TRAVEL NEWS – June 4, 2021: Booking.com will nevertheless repay the wage support it received from the Dutch government during the corona pandemic. There has been a lot of fuss in recent weeks about bonuses that the company had paid out to top managers.
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26 million euros in bonuses
The 26 million euros in bonuses were paid to top managers, while the company still called on the NOW corona scheme last year. This is intended to be able to continue to pay the wage costs in the event of a major loss of turnover. In total, Booking.com has received 110 million euros in state aid. 65 million of this was wage subsidy (NOW) from the Dutch State.
It led to a debate in the House of Representatives about the rules regarding NOW support. Almost the entire House of Representatives demanded that Booking.com repay the state aid.
Dutch society can't take it anymore
"We have closely followed the debate in Dutch society in recent days, we take this extremely seriously and we have an eye for the sensitivity of this subject",
“The question of whether we would repay the NOW subsidy has always been on the table, but for Booking.com it was a consideration for when we would get into more stable financial waters.” The company said in a statement. Of course it is easy to say afterwards… Mustard after the meal.
Shame on Booking.com
Because it is really not just receiving corona support and paying out millions of bonuses to top management. Travel websites like Wereldreizigers.nl and Hoteliers around the world have gradually seen their situation at booking.com deteriorate in recent years.
Year after year, publishers and hoteliers are further squeezed by Booking.com. The consumer also gets wind of it and no longer accepts it. You can even speak of a Booking.com shame.
It is almost impossible to book a hotel through Booking.com without guilt and shame. The brand shame is there and Booking.com now seems to be doing everything they can to give their brand a better name again.
Too little too late if you ask us. Booking.com will have to do its utmost in the coming years to regain the trust of us (the travel industry) and that of you (the consumer).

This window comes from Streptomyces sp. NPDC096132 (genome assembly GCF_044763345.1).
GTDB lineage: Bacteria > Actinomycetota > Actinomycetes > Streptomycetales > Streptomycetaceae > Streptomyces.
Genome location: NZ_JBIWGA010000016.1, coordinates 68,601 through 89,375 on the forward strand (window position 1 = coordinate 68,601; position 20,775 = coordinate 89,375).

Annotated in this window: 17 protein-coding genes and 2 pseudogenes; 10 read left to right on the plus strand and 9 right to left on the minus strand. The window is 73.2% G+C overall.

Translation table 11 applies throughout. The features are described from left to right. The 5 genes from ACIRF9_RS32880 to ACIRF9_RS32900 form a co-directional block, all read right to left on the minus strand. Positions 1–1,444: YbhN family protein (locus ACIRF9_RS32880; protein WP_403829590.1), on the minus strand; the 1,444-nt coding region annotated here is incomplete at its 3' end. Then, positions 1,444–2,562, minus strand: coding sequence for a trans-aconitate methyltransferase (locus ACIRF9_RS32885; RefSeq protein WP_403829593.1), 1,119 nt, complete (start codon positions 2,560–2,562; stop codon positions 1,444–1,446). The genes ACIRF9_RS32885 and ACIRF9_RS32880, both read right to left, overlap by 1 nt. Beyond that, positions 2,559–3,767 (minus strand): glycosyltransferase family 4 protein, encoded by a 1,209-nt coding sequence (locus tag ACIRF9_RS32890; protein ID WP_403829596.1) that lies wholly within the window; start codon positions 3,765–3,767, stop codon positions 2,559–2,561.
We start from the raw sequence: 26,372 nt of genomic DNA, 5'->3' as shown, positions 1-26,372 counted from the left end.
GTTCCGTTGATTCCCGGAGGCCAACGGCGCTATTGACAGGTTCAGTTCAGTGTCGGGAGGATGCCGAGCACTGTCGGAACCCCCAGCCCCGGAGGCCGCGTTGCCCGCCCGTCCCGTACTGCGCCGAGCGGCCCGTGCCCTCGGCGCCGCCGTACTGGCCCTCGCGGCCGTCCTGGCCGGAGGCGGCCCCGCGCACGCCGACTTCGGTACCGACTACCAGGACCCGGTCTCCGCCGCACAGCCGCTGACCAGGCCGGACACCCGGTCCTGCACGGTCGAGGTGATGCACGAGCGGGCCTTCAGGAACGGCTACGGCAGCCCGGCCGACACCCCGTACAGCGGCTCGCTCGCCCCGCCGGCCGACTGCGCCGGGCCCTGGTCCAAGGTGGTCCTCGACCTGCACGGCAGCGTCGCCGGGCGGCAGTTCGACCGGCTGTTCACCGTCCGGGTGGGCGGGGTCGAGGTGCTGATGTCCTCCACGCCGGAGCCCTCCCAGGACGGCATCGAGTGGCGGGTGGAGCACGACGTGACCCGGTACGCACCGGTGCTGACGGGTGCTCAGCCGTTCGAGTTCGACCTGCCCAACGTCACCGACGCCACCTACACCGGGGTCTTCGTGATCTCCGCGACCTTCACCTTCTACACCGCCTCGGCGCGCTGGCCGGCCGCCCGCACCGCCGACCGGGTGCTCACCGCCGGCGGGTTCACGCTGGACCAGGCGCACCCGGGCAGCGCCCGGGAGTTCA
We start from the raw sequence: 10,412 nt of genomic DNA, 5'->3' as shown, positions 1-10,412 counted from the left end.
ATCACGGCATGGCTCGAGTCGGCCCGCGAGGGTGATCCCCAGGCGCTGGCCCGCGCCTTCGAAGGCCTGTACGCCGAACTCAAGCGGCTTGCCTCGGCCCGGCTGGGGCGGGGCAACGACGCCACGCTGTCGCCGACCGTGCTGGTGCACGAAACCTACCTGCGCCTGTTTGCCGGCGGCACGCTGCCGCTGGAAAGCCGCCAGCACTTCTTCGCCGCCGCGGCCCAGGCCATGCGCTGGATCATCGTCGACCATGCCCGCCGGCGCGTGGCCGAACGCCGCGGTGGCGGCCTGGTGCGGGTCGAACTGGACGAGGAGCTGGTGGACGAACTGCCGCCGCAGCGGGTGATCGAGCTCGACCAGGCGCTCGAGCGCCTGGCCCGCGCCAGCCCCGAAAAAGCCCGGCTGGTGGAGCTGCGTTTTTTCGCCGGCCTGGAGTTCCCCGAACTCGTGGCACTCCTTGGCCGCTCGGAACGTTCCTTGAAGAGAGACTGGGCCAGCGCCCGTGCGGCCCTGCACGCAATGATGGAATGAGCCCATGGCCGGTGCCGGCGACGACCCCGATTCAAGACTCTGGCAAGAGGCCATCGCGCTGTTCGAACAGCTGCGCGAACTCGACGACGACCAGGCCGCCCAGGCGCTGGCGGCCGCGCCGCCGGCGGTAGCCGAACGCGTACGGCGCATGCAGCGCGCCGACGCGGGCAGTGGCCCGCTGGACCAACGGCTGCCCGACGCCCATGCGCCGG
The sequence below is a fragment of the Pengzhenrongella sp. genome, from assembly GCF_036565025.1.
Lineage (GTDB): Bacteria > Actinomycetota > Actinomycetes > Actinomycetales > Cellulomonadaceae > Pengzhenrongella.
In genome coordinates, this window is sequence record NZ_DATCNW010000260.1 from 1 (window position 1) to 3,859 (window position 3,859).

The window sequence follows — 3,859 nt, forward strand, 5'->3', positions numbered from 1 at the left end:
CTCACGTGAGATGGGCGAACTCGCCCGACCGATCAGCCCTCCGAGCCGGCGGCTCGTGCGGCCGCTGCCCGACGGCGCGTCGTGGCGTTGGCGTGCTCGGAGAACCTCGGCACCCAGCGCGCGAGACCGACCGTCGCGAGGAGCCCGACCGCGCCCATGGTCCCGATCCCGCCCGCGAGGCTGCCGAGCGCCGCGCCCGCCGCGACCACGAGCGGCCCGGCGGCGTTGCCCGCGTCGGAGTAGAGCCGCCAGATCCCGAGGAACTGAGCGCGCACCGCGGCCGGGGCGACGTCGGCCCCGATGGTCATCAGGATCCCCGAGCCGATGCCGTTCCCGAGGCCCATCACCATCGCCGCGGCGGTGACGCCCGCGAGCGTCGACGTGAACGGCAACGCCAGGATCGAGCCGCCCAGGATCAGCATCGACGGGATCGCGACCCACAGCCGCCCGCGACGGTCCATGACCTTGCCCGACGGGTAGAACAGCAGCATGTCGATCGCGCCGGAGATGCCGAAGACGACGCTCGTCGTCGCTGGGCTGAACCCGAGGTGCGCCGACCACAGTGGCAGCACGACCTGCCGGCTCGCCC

How the booking.com shame started
Now that Booking.com says it will pay back a large part of the state aid received, it is interesting to look at why paying the bonuses to top managers was the so-called straw that broke the camel's back.
In May last year there was an angry LinkedIn message van Niels Meijssen about Booking.com. The core: why apply for state aid if you paid out billions to shareholders last year? Meijssen was overloaded with reactions and therefore started Beterboeken.nl. With all the support and sympathy in the back pocket, a starting capital of 2 million euros was raised in the autumn via through crowdfunding.
Under the new name Time to Momo the 'sympathetic alternative to Booking.com' will soon be launched. Also Wereldreizigers.nl has invested in the crowdfunding campaign and is currently proud to be a (small) shareholder in the initiative. The aim is to establish a fair booking platform in which everyone who participates in the booking process is fairly rewarded.
Back to booking.com. Over the past year, 'Boycott booking.com' has become a well-known term in the travel industry. Many of our travel blog colleagues are done with it. Many of them have removed thousands of booking.com links from their website in the past year. Also Wereldreizigers.nl has participated in this 'clean-up campaign'. We spent days trying to remove 99% of the links to booking.com. We are also trying to become completely 'clean' Booking.com this year.